The wellness-spa concept gets taken to unpredictable extremes in “Nine Perfect Strangers,” a new Hulu drama series that seems tailor-made for our current age of anxiety.
The title can be taken several ways. Certainly, the nine people who have somehow dragged their emotionally damaged selves to this far-off-the-beaten-path wellness facility called Tranquillum are far from perfect.
For the most part, they are strangers to each other too. Two of them are a couple, and three of them comprise a family. But even the ones who come connected with someone else are shown to be strangers to each other and also to themselves.
This eight-part series has this group of people checking into Tranquillum House to treat a variety of First World problems. Some have to do with processing grief, while others involve coping with career reversals and moving on from busted relationships.
The nine represent different types of people too, including a bestselling author (played by Melissa McCarthy), a high school teacher (Michael Shannon) who comes with his wife (Asher Keddie) and their 20-year-old daughter (Grace Van Patten), a wealthy young African-American man (Melvin Gregg) in a yellow Lamborghini who is accompanied by his social media-addicted wife (Samara Weaving), a temperamental Baby Boomer (Bobby Cannavale) who drives a vintage Mustang, a stay-at-home mom (Regina Hall) and an Englishman (Luke Evans) who appears to be confused about his sexuality.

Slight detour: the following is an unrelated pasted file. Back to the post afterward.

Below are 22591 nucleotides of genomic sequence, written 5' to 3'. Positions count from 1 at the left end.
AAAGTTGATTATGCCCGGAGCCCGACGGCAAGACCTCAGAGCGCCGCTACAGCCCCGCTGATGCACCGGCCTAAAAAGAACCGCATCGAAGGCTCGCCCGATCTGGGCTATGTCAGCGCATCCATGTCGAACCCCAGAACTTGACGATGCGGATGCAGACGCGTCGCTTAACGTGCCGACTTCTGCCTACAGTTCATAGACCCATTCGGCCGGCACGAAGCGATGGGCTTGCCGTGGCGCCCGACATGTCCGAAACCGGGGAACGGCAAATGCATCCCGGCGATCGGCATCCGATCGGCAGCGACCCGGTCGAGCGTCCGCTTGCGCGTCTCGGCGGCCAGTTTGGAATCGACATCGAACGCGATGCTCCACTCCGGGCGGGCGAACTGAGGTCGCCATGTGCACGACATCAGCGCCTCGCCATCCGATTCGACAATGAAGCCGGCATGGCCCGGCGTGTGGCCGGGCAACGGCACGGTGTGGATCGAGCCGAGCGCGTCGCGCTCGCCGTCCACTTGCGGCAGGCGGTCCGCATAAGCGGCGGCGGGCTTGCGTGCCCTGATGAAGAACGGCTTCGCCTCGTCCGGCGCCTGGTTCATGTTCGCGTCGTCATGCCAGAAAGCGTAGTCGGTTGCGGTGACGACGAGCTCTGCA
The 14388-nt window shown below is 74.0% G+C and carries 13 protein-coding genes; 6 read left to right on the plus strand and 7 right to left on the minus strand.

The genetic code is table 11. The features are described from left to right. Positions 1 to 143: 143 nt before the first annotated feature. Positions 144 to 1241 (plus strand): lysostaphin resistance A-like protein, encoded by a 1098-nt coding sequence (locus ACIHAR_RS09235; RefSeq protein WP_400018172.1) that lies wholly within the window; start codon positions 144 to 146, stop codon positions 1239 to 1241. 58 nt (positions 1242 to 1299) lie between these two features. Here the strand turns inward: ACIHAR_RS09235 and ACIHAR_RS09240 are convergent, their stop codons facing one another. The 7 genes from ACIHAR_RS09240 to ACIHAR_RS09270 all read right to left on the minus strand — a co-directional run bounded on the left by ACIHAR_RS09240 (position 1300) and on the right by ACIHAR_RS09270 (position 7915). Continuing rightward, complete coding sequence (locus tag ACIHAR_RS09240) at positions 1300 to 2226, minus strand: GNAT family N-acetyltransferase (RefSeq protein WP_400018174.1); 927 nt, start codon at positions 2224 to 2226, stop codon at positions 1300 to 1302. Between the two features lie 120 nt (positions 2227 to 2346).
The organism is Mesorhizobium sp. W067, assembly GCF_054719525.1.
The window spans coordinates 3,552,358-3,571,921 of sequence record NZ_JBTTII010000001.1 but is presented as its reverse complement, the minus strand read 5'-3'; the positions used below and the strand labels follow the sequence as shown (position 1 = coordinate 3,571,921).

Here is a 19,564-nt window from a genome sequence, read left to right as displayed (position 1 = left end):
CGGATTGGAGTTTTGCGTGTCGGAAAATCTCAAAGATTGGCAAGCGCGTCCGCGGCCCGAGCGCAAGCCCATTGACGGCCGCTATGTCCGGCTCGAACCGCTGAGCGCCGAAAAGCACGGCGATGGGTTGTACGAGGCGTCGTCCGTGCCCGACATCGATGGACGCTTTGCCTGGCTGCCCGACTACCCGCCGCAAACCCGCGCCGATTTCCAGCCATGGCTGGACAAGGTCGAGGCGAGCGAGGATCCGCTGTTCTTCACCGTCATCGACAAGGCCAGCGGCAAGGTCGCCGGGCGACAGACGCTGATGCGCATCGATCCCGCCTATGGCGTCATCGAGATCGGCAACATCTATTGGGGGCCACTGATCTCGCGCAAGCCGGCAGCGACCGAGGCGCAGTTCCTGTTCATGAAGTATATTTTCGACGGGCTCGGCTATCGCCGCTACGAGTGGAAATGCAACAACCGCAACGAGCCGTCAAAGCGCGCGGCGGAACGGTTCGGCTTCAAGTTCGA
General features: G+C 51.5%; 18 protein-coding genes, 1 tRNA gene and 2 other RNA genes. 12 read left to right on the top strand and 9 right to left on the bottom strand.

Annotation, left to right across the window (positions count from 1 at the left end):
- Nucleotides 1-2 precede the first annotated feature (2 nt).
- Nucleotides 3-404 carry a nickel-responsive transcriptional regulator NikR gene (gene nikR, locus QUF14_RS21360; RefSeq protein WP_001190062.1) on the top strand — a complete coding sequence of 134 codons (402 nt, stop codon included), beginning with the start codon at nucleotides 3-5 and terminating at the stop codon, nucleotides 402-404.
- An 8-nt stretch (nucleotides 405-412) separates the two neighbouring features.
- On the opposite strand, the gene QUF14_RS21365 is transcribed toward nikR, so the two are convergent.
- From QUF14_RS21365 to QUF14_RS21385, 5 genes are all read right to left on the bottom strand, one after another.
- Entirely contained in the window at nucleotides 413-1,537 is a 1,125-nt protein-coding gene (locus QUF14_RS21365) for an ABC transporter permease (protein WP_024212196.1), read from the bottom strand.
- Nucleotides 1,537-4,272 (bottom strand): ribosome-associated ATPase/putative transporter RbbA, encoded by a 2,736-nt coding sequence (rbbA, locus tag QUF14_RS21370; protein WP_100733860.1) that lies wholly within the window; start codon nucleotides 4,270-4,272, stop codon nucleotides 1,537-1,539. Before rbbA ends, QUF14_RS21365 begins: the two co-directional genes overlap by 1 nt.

The first episode of “Nine Perfect Strangers,” which is adapted from a best-selling novel of the same name by Liane Moriarty, very effectively sets the scene and defines the characters.
What they are about to experience, however, remains a mystery at the conclusion of Episode One, although the otherworldly hostess/manager of this facility -- a Russian émigré named Masha (played by series star Nicole Kidman, pictured above) -- gives various oblique hints that the program these strangers have signed up for will be rigorous indeed.
None of the issues these people are dealing with have anything to do with our real-world preoccupations with COVID-19, divisive politics, turmoil and unrest both domestic and foreign, and other issues that fill our thoughts and news media.
And yet, this show feels very of the moment because the anxieties and stresses it covers are relatable to so many. We live in an anxious age. If it was not COVID and climate change, it would be something else.
This show’s message seems to be: Transformation is hard, and might require drastic action.
Not for nothing, but on this show, the transformation begins with something that would seem to be deceptively simple, yet very difficult for most of us -- giving up your cell phone.This column was previously published in Television News Daily on August 17, 2021.